When I came to understand the word bisexual I also thought that the term – based on the prefix ‘bi’ – meant that I was saying I was attracted to men and women. I should also mention that it was 1998 when I first used that word to describe myself, and so that is what I meant, because in 1998 I didn’t have any understanding of gender outside of the binary. I knew there were men and I knew there were women, and I felt attractions toward them both! I held onto that understanding of the term for many years (and went on a whole journey with my own labels, which you can hear about here), and over time I learned more about gender identity, the gender binary, and the many genders that exist both within and outside of that (false) structure.
Armed with a new understanding of gender identity, I also realized that I was attracted, like you are, to people of all genders, rather than just the two I’d been taught about as a kid. And, through that whole process of rediscovery, I learned a lot about both the term “pansexual,” and how the term “bisexual” is understood by many (bisexuals included).
Pansexual is a term used by many to mean that they are (like you!) attracted (romantically or sexually) to all genders. If you like that word, then it can be your word, for sure! But but but. You must also understand that the word bisexual is used, by many, to express the very same sentiment. Certainly, there are people who identify as bisexual that may use that term to explain their attraction to two genders, but there are very many who use this term in keeping with Robyn Ochs definition, in which she states:
“I call myself bisexual because I acknowledge that I have in myself the potential to be attracted – romantically and/or sexually – to people of more than one sex and/or gender, not necessarily at the same time, not necessarily in the same way, and not necessarily to the same degree.”
This is how I understand the identity, and expresses what I mean when I tell someone that I am bisexual. I am attracted to people of all genders.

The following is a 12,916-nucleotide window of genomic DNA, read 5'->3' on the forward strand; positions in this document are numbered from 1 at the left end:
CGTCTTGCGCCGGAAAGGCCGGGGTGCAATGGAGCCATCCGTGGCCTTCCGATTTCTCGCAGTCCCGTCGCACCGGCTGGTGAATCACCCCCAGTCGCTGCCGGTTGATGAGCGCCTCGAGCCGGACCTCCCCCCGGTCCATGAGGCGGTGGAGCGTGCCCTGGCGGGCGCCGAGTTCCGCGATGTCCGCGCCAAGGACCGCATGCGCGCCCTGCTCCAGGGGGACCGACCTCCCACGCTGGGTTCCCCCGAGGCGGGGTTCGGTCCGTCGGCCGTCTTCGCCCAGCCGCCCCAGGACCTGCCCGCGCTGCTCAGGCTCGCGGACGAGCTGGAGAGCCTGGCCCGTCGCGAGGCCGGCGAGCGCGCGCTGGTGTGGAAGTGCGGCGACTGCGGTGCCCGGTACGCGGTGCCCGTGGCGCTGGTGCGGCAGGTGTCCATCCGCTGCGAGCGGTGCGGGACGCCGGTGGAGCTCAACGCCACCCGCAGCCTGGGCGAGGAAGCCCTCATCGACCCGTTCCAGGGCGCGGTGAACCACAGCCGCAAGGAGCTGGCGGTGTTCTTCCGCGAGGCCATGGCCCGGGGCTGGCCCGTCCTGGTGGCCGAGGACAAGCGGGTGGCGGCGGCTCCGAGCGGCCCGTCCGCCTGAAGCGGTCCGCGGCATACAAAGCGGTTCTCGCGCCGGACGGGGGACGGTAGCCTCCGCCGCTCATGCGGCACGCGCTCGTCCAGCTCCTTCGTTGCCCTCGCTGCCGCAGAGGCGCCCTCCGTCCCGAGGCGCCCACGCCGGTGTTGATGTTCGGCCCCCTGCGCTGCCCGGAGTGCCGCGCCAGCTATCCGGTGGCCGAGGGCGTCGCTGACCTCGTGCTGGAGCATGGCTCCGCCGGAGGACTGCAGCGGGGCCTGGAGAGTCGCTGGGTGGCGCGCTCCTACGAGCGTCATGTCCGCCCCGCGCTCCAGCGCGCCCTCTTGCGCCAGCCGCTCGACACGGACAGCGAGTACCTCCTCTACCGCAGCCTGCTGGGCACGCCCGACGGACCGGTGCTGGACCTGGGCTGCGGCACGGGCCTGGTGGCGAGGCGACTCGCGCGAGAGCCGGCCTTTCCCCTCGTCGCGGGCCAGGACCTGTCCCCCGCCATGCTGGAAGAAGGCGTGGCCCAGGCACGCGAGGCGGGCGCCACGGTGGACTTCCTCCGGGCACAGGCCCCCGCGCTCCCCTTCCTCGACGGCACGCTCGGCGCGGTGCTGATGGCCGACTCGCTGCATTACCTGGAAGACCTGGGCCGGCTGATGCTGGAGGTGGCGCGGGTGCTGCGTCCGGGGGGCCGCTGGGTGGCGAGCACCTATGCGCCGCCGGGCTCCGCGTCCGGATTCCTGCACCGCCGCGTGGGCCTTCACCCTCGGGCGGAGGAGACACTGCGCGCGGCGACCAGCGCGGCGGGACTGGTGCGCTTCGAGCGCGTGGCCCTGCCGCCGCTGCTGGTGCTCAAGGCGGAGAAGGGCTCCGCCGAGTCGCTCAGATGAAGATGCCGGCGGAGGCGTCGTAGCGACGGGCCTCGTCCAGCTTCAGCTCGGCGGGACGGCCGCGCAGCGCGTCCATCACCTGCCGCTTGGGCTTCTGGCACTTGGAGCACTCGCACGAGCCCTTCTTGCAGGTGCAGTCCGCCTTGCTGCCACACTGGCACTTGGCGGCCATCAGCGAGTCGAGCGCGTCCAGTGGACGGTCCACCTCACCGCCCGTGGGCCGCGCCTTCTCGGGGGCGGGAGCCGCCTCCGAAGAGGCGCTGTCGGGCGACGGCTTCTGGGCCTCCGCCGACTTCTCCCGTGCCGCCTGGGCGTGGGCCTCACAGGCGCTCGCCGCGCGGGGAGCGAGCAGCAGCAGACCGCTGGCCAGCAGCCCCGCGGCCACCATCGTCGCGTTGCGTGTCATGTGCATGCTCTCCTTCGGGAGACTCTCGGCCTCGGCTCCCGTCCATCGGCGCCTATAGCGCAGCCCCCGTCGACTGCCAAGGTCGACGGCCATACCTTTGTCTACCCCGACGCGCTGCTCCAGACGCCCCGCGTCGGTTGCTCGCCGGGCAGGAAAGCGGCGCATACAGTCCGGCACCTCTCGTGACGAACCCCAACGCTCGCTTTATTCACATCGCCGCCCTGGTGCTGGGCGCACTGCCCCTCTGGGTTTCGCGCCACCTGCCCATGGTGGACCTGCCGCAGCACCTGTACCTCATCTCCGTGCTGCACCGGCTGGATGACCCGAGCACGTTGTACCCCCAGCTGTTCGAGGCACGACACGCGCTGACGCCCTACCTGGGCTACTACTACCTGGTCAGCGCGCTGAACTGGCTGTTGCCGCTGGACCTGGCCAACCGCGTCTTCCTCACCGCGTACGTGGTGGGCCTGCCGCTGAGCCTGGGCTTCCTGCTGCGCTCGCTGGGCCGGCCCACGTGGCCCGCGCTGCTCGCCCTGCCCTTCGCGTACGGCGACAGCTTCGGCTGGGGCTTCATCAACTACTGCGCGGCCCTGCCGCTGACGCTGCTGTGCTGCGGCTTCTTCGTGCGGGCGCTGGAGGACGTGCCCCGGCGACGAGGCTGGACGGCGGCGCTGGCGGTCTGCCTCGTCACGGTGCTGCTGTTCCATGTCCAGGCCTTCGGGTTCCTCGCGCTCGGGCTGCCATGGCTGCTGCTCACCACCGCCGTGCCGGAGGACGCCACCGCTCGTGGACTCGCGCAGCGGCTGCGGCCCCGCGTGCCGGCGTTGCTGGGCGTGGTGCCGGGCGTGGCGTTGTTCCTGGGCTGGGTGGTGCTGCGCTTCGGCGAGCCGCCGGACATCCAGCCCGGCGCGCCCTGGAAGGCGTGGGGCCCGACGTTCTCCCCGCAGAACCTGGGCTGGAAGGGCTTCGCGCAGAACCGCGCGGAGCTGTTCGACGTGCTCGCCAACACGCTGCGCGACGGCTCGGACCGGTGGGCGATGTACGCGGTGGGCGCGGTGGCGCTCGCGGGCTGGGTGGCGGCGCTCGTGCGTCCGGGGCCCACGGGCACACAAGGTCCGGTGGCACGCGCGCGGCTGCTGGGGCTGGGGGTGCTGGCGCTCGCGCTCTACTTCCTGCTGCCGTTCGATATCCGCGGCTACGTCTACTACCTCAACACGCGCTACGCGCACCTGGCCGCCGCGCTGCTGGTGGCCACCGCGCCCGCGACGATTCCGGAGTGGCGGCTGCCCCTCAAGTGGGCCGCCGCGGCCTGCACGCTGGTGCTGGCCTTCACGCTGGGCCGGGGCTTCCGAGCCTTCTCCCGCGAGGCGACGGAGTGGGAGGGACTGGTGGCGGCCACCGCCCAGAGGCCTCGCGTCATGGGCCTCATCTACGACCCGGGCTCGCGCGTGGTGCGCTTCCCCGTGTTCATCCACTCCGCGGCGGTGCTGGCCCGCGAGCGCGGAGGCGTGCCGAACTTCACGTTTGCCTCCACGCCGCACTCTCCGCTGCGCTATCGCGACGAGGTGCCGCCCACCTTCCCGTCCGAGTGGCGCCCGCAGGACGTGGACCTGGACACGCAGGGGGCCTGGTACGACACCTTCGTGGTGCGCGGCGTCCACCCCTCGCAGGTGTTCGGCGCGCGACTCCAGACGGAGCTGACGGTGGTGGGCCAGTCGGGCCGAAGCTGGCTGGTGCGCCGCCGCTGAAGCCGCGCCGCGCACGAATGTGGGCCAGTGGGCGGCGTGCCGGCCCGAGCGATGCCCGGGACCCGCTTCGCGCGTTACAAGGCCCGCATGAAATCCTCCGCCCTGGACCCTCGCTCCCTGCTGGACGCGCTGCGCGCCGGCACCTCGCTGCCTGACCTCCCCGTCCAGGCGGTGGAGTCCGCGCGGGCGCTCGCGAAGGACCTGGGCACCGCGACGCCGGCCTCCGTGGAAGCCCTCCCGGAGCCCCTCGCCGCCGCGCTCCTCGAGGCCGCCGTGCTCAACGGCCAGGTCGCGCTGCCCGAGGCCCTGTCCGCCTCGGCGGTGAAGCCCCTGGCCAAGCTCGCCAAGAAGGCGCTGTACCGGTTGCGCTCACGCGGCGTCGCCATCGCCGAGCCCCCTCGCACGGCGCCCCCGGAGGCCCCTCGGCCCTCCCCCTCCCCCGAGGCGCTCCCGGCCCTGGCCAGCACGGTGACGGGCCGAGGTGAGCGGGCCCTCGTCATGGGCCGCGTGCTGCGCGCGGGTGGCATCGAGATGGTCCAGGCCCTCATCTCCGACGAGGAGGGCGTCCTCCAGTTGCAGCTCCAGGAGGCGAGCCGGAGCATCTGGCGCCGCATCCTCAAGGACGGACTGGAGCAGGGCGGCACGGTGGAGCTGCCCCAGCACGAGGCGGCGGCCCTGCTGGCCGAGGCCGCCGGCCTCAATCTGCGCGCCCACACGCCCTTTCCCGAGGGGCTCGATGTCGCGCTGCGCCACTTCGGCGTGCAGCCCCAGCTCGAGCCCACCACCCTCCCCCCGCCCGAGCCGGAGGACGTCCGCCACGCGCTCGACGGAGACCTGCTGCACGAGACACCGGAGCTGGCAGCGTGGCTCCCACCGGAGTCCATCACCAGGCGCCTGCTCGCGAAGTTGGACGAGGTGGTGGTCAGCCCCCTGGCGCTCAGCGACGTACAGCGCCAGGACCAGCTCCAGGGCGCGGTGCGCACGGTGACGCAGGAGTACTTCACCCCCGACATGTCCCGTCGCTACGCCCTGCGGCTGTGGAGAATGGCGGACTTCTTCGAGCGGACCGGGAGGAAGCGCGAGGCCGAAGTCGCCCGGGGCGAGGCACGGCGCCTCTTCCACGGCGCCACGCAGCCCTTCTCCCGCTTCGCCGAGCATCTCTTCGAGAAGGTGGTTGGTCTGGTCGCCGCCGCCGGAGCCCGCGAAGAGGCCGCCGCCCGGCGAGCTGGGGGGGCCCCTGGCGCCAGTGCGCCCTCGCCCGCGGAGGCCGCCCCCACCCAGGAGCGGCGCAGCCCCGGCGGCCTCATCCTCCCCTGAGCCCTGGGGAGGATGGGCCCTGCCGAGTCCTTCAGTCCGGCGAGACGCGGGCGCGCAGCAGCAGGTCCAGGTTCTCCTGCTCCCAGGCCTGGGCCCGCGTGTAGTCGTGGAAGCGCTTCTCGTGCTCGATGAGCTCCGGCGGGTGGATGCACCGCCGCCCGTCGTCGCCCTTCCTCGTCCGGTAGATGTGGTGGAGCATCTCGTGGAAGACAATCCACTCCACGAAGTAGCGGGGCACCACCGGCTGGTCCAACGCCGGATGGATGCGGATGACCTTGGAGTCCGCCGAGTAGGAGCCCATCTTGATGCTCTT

Now, let’s stop here for a very important second: Words are words. Which is to say that, the way I use a word may carry different meaning then the way that you use a word. The underlying piece of this whole conversation is that, if you are choosing a word or identity label for yourself, YOU have to feel comfortable with that word! It also means that, no matter how many people I talk to, and regardless of the fact that I identify as bisexual myself, that does NOT make me an authority. Words can mean many things to many people! That is why we should always leave room when we hear that someone identifies in a particular way, because their relationship with that word may be different than our own.
My advice to you is: keep asking, keep learning, keep reading. There are a multitude of identities out there, and an endless supply of words to choose from… but at the end of the day your truth will never be contained within just one word. The term bisexual is absolutely inclusive of all genders (many also view the ‘bi’ in bisexual to be an expression of “self” and “other,” meaning they can be attracted to someone of their own gender, as well as someone who is a gender other than their own), and there are many other words, or combinations of words, that can also help you express yourself and your identity.
I hope this helped, or at least confused you enough to keep asking more.